Everything You Need to Know to Cram Lots of Important Information into A Small Word Count
Need to Cram Lots Into A Small Word Count? Read On.
When I appeared as a guest expert on Anthony Fasano’s webinar entitled Writing 101 for Engineers. We covered lots of ground in an hour but when I asked if there were any questions, one of the listeners wrote in asking if I had any tips for packing a lot of information into a small space.
Did I have any tips?
Little did he know he was talking to a writer whose been called wordy, prolific, verbose…I could go on, but I’m trying to make this a five hundred word blog-post.
Kidding aside, it’s a great question–one all writers struggle with at one point or another. As a graduate student in M.A. and Ph.D. programs in English, I was often given assignments that required me to take a subject and write it in a certain number of words and then take the same subject and write it in fewer words.
Expanding and contracting writing is a useful skill I mastered in grad school. But you needn’t have a Masters or PhD in English to pare down your writing. The most valuable lesson I learned was taught to me as an undergraduate.
I was applying to graduate school and, as part of my application, I had to sum-up my whole life story in 500 words. Remember those? I do. And, the memory isn’t a fond one. I had an advantage I didn’t even realize I had. No, it wasn’t my soon to be English degree.
Because I had written so much as an English major…I knew my biggest flaw as a writer: I often wrote too much. Knowledge is power, though, and so, I sought help. I went to the office of my favorite professor and asked if he could help me out.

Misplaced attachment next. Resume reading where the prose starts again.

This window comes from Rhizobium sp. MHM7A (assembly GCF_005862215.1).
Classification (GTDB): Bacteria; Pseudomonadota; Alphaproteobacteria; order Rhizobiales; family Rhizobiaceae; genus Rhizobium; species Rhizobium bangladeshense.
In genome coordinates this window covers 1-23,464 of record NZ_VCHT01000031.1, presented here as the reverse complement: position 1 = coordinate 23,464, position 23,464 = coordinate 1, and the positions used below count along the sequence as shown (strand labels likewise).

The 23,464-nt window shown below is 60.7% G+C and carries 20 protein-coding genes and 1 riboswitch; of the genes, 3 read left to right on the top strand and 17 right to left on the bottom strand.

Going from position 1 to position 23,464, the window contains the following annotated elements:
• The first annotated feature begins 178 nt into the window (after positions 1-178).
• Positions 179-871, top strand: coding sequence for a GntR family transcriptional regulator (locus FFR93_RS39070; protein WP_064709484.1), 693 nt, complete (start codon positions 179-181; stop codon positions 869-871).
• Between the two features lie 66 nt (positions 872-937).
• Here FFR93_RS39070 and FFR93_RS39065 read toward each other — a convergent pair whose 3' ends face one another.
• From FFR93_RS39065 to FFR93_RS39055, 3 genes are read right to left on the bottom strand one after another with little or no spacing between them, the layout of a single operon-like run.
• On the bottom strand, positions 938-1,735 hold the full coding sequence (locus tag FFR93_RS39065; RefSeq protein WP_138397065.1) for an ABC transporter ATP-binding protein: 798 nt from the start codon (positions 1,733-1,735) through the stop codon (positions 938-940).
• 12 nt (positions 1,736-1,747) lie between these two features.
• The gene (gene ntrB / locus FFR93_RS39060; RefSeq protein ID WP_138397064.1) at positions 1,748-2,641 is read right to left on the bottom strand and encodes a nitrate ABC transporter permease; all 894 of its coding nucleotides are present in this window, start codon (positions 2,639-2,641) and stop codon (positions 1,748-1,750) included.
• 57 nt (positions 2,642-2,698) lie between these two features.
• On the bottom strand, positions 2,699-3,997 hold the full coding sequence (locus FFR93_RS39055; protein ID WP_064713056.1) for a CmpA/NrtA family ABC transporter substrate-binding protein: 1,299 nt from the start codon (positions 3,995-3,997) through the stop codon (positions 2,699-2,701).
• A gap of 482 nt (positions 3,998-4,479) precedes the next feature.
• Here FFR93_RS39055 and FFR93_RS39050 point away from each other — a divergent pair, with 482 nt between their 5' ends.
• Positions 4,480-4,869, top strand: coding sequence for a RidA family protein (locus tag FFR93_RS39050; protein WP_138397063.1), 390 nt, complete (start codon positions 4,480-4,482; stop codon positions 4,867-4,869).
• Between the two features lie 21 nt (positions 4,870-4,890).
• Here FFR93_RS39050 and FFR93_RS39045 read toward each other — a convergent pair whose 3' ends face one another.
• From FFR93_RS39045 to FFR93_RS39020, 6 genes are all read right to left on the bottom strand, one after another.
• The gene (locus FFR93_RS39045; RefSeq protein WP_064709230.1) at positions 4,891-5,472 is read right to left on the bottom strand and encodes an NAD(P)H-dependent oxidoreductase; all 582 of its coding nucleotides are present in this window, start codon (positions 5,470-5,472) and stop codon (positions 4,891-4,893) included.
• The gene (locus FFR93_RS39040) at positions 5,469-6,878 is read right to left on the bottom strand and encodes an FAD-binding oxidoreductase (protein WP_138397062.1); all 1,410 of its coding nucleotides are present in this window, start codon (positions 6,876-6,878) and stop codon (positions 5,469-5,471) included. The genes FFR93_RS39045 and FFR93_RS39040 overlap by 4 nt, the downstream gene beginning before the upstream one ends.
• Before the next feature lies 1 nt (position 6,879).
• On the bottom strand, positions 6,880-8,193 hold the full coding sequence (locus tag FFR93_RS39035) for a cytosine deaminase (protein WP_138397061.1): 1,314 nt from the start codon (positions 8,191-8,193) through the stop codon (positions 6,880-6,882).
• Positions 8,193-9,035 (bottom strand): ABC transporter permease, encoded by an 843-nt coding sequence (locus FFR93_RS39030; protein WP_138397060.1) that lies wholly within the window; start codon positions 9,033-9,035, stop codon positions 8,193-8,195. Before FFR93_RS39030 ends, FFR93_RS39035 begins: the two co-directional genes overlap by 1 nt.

He brought my essay on his computer, pulled up an extra chair, motioned for me to sit, and said, “Watch this.”
What occurred next was a game-changer for me: Without changing an iota of the meaning I needed to convey, this man picked off words like he was playing Pac-Man. One, two, three, four….fifty…one hundred. I was astounded by how many unnecessary words crept into that piece.
Sometimes he would pause, hone in on a sentence, and wiggle with the order or some such thing but no essential meaning was lost. Editing this way requires getting in a zone where you are not attached to the words you cut. In fact, you “win” when you cut as many words as you can. Truth be told, it’s fun once you get into it.
I shared this story with the caller and also told him not to expect to write the piece in the required number of words on the first go. It just won’t work that way. Instead, write your heart/brains/subject out without constraints psychological or otherwise.
Don’t invest too much time in getting it right. Just, get it out. Then look it over. And start hacking.